Door Step Recycling – One Step Closer

Late last year 20 MPs were given the chance of each introducing a Bill to Parliament. Friends of the Earth decided to ask the MPs to adopt the Door Step Recycling Bill. If passed as a new law it would see the introduction of special bins at each home in the country for collecting different recyclable materials.

As Richard Allan Lib Dem MP for Sheffield Hallam was one of the selected twenty, several local group members wrote letters asking for his support. Richard replied to Sheffield Friends of the Earth with a positive and encouraging letter. A copy of the Richard Allan’s letter is available on our website at:

The Bill was actually introduced to Parliament by Joan Ruddock Labour MP for Lewisham Deptford so Richard Allan was able to vote for a different Bill. In January, Friends of the Earth will be doing more lobbying work to get the Bill passed as a new Law.

Door Step Recycling Facts:

A majority of 330 MPs signed EDM 186 and EDM 46 in support of doorstep recycling nation-wide
9/10 people in England and Wales would recycle if it was made easier an Environment Agency survey revealed in May this year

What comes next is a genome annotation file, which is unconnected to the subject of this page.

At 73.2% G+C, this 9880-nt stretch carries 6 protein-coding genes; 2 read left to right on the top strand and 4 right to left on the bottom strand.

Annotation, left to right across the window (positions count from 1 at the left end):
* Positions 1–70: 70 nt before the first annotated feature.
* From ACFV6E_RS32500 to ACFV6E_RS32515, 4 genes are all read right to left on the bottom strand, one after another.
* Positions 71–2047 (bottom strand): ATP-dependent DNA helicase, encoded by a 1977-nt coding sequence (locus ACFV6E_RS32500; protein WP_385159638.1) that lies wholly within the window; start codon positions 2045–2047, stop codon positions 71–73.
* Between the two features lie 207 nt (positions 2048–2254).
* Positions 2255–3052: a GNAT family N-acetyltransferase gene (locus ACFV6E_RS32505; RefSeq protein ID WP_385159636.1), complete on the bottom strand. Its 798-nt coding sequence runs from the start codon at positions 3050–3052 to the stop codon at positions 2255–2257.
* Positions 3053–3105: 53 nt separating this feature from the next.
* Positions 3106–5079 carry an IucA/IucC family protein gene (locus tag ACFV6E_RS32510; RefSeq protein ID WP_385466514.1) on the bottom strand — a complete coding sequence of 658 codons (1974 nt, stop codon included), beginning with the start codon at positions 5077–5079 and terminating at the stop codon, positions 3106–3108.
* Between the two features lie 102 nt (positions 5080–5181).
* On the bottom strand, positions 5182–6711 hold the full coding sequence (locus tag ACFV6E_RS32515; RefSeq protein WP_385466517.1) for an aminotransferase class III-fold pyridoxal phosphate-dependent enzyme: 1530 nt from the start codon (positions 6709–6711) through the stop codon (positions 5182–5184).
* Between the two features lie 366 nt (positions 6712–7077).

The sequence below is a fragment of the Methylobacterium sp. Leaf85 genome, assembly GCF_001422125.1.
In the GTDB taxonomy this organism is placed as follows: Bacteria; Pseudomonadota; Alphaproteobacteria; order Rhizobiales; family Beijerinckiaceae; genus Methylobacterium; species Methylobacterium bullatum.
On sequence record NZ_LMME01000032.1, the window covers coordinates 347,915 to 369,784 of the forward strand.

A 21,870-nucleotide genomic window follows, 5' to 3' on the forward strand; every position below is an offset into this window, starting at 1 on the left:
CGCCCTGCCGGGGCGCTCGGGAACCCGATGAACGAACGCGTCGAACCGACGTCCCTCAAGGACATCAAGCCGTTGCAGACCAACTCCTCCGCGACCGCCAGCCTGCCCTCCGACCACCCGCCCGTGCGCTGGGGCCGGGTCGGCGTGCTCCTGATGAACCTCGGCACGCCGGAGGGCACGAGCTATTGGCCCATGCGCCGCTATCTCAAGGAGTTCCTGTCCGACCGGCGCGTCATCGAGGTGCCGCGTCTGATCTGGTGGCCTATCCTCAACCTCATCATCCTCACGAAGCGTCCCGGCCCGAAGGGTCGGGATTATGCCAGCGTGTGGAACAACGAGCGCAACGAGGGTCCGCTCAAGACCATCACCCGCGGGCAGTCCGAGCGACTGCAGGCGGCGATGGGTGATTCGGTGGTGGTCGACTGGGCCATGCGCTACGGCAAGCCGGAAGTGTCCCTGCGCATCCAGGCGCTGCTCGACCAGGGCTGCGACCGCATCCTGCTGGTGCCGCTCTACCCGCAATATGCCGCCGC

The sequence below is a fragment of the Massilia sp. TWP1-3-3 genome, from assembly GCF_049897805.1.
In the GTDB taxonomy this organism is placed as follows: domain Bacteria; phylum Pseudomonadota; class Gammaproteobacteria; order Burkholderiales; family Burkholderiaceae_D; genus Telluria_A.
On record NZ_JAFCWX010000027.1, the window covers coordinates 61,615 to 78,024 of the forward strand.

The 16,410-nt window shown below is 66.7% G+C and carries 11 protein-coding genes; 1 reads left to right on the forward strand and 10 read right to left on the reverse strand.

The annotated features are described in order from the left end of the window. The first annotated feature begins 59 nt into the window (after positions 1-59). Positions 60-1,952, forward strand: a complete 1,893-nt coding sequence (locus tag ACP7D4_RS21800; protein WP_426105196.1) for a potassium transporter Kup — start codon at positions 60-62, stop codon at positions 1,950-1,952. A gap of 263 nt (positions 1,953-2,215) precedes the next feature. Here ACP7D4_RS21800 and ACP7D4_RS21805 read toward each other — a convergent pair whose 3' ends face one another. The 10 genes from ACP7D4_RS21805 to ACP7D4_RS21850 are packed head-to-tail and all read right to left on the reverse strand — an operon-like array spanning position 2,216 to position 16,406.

The expansion of recycling would provide tens of thousands of jobs, reduce demand for raw materials, cut emissions of Greenhouse gases and reduce pressure for unpopular and environmentally damaging new landfill sites and incinerators. It would also mean we could catch up with recycling levels of our European neighbours.

The Doorstep Recycling Bill, sponsored by Joan Ruddock MP, calls for local authorities to provide a doorstep recycling and composting service to every household by 2010 and for more money to provide this service. The Bill is essential to increase our recycling rate from a miserable 12% to the 50% already achieved by many European countries

It has the support of a majority of MPs, 150 local authorities and over100 organisations, including Friends of the Earth, the Community Recycling Network, Greenpeace, Help the Aged and Unison. The Prime Minister's Strategy Unit published its review of the current waste strategy in November 2002. The review provides a welcome boost to waste minimisation and recycling but it fails on several accounts:            
  1. It does not put a brake on the building of massive incinerator
  2. It does not provide enough money for recycling.
  3. It does not set a statutory target of 50% recycling by 2010